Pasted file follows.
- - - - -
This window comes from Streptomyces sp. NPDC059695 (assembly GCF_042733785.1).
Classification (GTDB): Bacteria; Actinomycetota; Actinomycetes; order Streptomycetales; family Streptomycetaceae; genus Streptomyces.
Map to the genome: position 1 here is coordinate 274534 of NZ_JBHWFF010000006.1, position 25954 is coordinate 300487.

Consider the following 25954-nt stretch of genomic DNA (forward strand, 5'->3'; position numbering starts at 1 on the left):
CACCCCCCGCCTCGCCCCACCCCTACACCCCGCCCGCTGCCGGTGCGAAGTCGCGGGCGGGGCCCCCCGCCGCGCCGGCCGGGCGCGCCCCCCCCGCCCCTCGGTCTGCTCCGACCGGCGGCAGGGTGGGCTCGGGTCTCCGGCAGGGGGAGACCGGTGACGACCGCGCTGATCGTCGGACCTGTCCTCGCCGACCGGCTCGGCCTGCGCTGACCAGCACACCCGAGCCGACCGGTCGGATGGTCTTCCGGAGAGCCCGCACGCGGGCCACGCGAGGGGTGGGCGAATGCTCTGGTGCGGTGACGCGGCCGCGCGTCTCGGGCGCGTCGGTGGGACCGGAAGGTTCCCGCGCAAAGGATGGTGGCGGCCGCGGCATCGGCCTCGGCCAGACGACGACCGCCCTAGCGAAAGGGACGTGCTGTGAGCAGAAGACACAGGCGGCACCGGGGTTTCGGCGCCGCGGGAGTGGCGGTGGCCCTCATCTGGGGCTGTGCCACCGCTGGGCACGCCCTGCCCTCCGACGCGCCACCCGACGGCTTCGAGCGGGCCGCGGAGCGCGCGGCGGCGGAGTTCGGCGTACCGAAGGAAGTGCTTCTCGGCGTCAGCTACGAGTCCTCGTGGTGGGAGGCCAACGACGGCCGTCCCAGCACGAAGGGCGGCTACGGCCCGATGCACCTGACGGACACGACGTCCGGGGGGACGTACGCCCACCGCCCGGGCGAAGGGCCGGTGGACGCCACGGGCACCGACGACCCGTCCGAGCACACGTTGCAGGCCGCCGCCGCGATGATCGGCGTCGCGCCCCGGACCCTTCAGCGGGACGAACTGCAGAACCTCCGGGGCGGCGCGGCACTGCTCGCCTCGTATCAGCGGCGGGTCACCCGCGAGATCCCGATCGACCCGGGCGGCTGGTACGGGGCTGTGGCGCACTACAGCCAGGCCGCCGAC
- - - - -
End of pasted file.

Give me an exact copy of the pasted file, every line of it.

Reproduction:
This window comes from Streptomyces sp. NPDC059695 (assembly GCF_042733785.1).
Classification (GTDB): Bacteria; Actinomycetota; Actinomycetes; order Streptomycetales; family Streptomycetaceae; genus Streptomyces.
Map to the genome: position 1 here is coordinate 274534 of NZ_JBHWFF010000006.1, position 25954 is coordinate 300487.

Consider the following 25954-nt stretch of genomic DNA (forward strand, 5'->3'; position numbering starts at 1 on the left):
CACCCCCCGCCTCGCCCCACCCCTACACCCCGCCCGCTGCCGGTGCGAAGTCGCGGGCGGGGCCCCCCGCCGCGCCGGCCGGGCGCGCCCCCCCCGCCCCTCGGTCTGCTCCGACCGGCGGCAGGGTGGGCTCGGGTCTCCGGCAGGGGGAGACCGGTGACGACCGCGCTGATCGTCGGACCTGTCCTCGCCGACCGGCTCGGCCTGCGCTGACCAGCACACCCGAGCCGACCGGTCGGATGGTCTTCCGGAGAGCCCGCACGCGGGCCACGCGAGGGGTGGGCGAATGCTCTGGTGCGGTGACGCGGCCGCGCGTCTCGGGCGCGTCGGTGGGACCGGAAGGTTCCCGCGCAAAGGATGGTGGCGGCCGCGGCATCGGCCTCGGCCAGACGACGACCGCCCTAGCGAAAGGGACGTGCTGTGAGCAGAAGACACAGGCGGCACCGGGGTTTCGGCGCCGCGGGAGTGGCGGTGGCCCTCATCTGGGGCTGTGCCACCGCTGGGCACGCCCTGCCCTCCGACGCGCCACCCGACGGCTTCGAGCGGGCCGCGGAGCGCGCGGCGGCGGAGTTCGGCGTACCGAAGGAAGTGCTTCTCGGCGTCAGCTACGAGTCCTCGTGGTGGGAGGCCAACGACGGCCGTCCCAGCACGAAGGGCGGCTACGGCCCGATGCACCTGACGGACACGACGTCCGGGGGGACGTACGCCCACCGCCCGGGCGAAGGGCCGGTGGACGCCACGGGCACCGACGACCCGTCCGAGCACACGTTGCAGGCCGCCGCCGCGATGATCGGCGTCGCGCCCCGGACCCTTCAGCGGGACGAACTGCAGAACCTCCGGGGCGGCGCGGCACTGCTCGCCTCGTATCAGCGGCGGGTCACCCGCGAGATCCCGATCGACCCGGGCGGCTGGTACGGGGCTGTGGCGCACTACAGCCAGGCCGCCGAC